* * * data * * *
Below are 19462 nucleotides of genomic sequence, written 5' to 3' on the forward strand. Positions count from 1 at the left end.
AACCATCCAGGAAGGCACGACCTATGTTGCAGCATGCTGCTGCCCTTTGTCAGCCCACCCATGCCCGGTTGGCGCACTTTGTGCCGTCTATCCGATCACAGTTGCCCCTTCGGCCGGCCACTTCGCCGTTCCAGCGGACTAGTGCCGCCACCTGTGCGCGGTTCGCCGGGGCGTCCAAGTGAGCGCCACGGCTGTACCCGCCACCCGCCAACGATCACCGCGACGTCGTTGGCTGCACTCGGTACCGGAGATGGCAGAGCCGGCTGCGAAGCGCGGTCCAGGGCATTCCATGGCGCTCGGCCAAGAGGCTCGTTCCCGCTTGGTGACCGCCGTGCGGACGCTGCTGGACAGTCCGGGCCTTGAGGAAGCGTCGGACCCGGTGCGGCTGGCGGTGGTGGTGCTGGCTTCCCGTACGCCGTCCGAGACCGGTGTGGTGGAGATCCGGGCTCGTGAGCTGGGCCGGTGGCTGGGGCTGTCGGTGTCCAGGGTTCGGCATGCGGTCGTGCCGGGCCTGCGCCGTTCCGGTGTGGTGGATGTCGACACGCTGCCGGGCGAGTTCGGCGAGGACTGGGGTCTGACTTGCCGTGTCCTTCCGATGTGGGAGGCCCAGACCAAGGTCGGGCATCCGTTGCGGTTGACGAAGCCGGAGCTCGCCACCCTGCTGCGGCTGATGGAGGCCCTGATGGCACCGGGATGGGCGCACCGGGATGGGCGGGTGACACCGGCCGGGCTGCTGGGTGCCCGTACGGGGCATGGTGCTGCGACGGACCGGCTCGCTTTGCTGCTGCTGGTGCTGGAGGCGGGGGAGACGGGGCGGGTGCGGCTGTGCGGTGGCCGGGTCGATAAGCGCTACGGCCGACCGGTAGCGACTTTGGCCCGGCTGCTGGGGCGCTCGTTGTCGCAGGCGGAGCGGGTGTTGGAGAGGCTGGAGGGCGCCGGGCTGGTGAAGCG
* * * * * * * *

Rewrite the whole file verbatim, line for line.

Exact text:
Below are 19462 nucleotides of genomic sequence, written 5' to 3' on the forward strand. Positions count from 1 at the left end.
AACCATCCAGGAAGGCACGACCTATGTTGCAGCATGCTGCTGCCCTTTGTCAGCCCACCCATGCCCGGTTGGCGCACTTTGTGCCGTCTATCCGATCACAGTTGCCCCTTCGGCCGGCCACTTCGCCGTTCCAGCGGACTAGTGCCGCCACCTGTGCGCGGTTCGCCGGGGCGTCCAAGTGAGCGCCACGGCTGTACCCGCCACCCGCCAACGATCACCGCGACGTCGTTGGCTGCACTCGGTACCGGAGATGGCAGAGCCGGCTGCGAAGCGCGGTCCAGGGCATTCCATGGCGCTCGGCCAAGAGGCTCGTTCCCGCTTGGTGACCGCCGTGCGGACGCTGCTGGACAGTCCGGGCCTTGAGGAAGCGTCGGACCCGGTGCGGCTGGCGGTGGTGGTGCTGGCTTCCCGTACGCCGTCCGAGACCGGTGTGGTGGAGATCCGGGCTCGTGAGCTGGGCCGGTGGCTGGGGCTGTCGGTGTCCAGGGTTCGGCATGCGGTCGTGCCGGGCCTGCGCCGTTCCGGTGTGGTGGATGTCGACACGCTGCCGGGCGAGTTCGGCGAGGACTGGGGTCTGACTTGCCGTGTCCTTCCGATGTGGGAGGCCCAGACCAAGGTCGGGCATCCGTTGCGGTTGACGAAGCCGGAGCTCGCCACCCTGCTGCGGCTGATGGAGGCCCTGATGGCACCGGGATGGGCGCACCGGGATGGGCGGGTGACACCGGCCGGGCTGCTGGGTGCCCGTACGGGGCATGGTGCTGCGACGGACCGGCTCGCTTTGCTGCTGCTGGTGCTGGAGGCGGGGGAGACGGGGCGGGTGCGGCTGTGCGGTGGCCGGGTCGATAAGCGCTACGGCCGACCGGTAGCGACTTTGGCCCGGCTGCTGGGGCGCTCGTTGTCGCAGGCGGAGCGGGTGTTGGAGAGGCTGGAGGGCGCCGGGCTGGTGAAGCG